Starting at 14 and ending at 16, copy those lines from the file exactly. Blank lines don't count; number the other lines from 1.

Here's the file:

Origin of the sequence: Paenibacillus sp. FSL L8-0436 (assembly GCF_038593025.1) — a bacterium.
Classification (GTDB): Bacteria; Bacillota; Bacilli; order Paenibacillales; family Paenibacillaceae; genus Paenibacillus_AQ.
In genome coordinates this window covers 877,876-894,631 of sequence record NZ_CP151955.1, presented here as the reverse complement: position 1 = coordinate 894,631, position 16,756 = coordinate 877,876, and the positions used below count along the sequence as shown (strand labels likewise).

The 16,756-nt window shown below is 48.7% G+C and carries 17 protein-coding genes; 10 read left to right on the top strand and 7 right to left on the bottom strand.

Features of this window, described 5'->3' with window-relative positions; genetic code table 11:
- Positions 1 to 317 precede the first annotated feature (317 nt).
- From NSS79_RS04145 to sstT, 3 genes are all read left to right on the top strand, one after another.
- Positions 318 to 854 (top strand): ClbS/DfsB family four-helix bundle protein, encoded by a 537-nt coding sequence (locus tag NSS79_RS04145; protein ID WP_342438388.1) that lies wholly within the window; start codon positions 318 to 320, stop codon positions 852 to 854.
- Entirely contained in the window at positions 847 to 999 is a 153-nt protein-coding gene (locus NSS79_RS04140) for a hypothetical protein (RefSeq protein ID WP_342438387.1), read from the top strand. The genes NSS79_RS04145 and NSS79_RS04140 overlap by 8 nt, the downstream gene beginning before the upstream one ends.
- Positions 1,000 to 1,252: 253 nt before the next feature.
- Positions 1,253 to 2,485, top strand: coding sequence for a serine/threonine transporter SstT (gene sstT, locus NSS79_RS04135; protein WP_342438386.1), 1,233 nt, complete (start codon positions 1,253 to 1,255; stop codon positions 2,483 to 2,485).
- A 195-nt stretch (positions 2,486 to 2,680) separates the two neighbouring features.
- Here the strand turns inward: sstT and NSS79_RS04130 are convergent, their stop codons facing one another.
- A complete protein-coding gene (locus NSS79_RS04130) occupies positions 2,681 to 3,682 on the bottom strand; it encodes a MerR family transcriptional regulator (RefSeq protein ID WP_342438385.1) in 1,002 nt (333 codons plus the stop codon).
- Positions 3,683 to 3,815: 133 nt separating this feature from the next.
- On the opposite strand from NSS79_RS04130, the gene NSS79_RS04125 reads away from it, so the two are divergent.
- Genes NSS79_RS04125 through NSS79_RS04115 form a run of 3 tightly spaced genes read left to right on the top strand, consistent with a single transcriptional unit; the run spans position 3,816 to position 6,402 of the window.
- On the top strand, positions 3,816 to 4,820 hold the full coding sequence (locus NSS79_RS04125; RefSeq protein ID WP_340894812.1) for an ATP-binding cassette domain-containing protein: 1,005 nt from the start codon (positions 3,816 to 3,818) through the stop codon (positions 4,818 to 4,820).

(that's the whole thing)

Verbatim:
- A complete protein-coding gene (locus NSS79_RS04130) occupies positions 2,681 to 3,682 on the bottom strand; it encodes a MerR family transcriptional regulator (RefSeq protein ID WP_342438385.1) in 1,002 nt (333 codons plus the stop codon).
- Positions 3,683 to 3,815: 133 nt separating this feature from the next.
- On the opposite strand from NSS79_RS04130, the gene NSS79_RS04125 reads away from it, so the two are divergent.